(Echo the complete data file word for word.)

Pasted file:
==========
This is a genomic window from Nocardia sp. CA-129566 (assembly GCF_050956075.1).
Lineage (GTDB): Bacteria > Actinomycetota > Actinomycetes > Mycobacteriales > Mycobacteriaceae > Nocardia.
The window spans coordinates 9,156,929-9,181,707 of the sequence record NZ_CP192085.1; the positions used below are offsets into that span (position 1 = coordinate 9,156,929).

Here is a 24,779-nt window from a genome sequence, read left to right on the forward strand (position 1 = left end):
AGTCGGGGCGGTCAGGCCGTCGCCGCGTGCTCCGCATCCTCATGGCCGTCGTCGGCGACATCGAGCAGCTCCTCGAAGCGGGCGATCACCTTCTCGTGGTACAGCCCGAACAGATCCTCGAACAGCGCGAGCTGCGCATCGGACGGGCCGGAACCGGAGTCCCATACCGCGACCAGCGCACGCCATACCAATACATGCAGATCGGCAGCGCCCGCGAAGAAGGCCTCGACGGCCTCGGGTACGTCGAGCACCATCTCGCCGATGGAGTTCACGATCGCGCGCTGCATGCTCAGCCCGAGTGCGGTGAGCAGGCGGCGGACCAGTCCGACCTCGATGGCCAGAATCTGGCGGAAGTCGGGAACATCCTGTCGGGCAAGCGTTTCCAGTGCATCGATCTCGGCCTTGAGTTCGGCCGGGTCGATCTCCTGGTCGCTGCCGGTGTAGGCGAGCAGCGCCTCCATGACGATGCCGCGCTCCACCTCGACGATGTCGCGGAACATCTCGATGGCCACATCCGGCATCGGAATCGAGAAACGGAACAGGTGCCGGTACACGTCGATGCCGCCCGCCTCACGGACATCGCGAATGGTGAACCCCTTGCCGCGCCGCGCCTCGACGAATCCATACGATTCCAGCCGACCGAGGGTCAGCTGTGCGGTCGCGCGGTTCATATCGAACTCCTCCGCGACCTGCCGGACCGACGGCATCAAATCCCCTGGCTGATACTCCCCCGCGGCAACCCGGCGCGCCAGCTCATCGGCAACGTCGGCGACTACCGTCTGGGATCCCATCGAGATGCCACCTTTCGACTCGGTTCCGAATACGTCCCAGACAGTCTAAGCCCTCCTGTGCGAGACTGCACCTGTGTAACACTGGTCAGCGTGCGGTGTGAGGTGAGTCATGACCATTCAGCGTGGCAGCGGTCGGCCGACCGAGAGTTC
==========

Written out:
This is a genomic window from Nocardia sp. CA-129566 (assembly GCF_050956075.1).
Lineage (GTDB): Bacteria > Actinomycetota > Actinomycetes > Mycobacteriales > Mycobacteriaceae > Nocardia.
The window spans coordinates 9,156,929-9,181,707 of the sequence record NZ_CP192085.1; the positions used below are offsets into that span (position 1 = coordinate 9,156,929).

Here is a 24,779-nt window from a genome sequence, read left to right on the forward strand (position 1 = left end):
AGTCGGGGCGGTCAGGCCGTCGCCGCGTGCTCCGCATCCTCATGGCCGTCGTCGGCGACATCGAGCAGCTCCTCGAAGCGGGCGATCACCTTCTCGTGGTACAGCCCGAACAGATCCTCGAACAGCGCGAGCTGCGCATCGGACGGGCCGGAACCGGAGTCCCATACCGCGACCAGCGCACGCCATACCAATACATGCAGATCGGCAGCGCCCGCGAAGAAGGCCTCGACGGCCTCGGGTACGTCGAGCACCATCTCGCCGATGGAGTTCACGATCGCGCGCTGCATGCTCAGCCCGAGTGCGGTGAGCAGGCGGCGGACCAGTCCGACCTCGATGGCCAGAATCTGGCGGAAGTCGGGAACATCCTGTCGGGCAAGCGTTTCCAGTGCATCGATCTCGGCCTTGAGTTCGGCCGGGTCGATCTCCTGGTCGCTGCCGGTGTAGGCGAGCAGCGCCTCCATGACGATGCCGCGCTCCACCTCGACGATGTCGCGGAACATCTCGATGGCCACATCCGGCATCGGAATCGAGAAACGGAACAGGTGCCGGTACACGTCGATGCCGCCCGCCTCACGGACATCGCGAATGGTGAACCCCTTGCCGCGCCGCGCCTCGACGAATCCATACGATTCCAGCCGACCGAGGGTCAGCTGTGCGGTCGCGCGGTTCATATCGAACTCCTCCGCGACCTGCCGGACCGACGGCATCAAATCCCCTGGCTGATACTCCCCCGCGGCAACCCGGCGCGCCAGCTCATCGGCAACGTCGGCGACTACCGTCTGGGATCCCATCGAGATGCCACCTTTCGACTCGGTTCCGAATACGTCCCAGACAGTCTAAGCCCTCCTGTGCGAGACTGCACCTGTGTAACACTGGTCAGCGTGCGGTGTGAGGTGAGTCATGACCATTCAGCGTGGCAGCGGTCGGCCGACCGAGAGTTC